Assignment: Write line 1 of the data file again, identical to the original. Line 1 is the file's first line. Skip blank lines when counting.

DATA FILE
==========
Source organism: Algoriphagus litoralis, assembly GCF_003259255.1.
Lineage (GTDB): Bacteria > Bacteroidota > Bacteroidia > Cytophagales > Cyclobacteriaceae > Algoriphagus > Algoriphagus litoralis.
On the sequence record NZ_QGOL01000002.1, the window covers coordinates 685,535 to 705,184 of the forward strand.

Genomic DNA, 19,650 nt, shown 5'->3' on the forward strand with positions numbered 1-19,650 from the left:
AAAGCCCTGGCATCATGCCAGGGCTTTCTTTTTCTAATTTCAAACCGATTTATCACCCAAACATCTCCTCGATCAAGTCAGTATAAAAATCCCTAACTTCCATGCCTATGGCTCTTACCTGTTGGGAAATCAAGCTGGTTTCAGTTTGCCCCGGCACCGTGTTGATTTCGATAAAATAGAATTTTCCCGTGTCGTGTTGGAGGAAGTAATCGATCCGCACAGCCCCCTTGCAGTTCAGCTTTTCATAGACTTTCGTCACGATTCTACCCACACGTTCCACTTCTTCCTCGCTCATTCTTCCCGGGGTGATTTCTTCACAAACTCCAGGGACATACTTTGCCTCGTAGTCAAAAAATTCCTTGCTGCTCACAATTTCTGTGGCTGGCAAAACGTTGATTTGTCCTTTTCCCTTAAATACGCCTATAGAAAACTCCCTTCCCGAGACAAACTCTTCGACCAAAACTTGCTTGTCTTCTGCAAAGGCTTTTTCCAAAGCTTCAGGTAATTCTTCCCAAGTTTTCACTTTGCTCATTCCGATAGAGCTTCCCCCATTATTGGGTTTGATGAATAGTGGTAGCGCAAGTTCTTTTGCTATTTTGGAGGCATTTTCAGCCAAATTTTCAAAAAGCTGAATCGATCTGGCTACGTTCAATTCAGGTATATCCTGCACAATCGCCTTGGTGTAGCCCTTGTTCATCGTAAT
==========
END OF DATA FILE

Source organism: Algoriphagus litoralis, assembly GCF_003259255.1.